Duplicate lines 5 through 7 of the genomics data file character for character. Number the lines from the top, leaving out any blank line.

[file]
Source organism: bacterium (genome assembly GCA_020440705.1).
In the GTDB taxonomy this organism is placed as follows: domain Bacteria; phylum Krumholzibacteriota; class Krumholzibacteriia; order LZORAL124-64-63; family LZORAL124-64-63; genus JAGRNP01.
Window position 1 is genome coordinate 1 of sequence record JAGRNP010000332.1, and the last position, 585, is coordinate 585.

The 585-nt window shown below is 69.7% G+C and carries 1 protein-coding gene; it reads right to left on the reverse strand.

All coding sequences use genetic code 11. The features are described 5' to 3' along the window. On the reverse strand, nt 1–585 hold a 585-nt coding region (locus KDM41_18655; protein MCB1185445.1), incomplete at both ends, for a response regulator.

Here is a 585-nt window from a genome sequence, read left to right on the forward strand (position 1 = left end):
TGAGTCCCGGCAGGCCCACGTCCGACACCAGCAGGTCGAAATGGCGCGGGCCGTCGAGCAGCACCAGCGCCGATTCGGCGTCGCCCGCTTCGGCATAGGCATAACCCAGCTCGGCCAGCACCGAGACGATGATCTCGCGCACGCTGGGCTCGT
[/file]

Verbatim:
All coding sequences use genetic code 11. The features are described 5' to 3' along the window. On the reverse strand, nt 1–585 hold a 585-nt coding region (locus KDM41_18655; protein MCB1185445.1), incomplete at both ends, for a response regulator.

Here is a 585-nt window from a genome sequence, read left to right on the forward strand (position 1 = left end):
TGAGTCCCGGCAGGCCCACGTCCGACACCAGCAGGTCGAAATGGCGCGGGCCGTCGAGCAGCACCAGCGCCGATTCGGCGTCGCCCGCTTCGGCATAGGCATAACCCAGCTCGGCCAGCACCGAGACGATGATCTCGCGCACGCTGGGCTCGT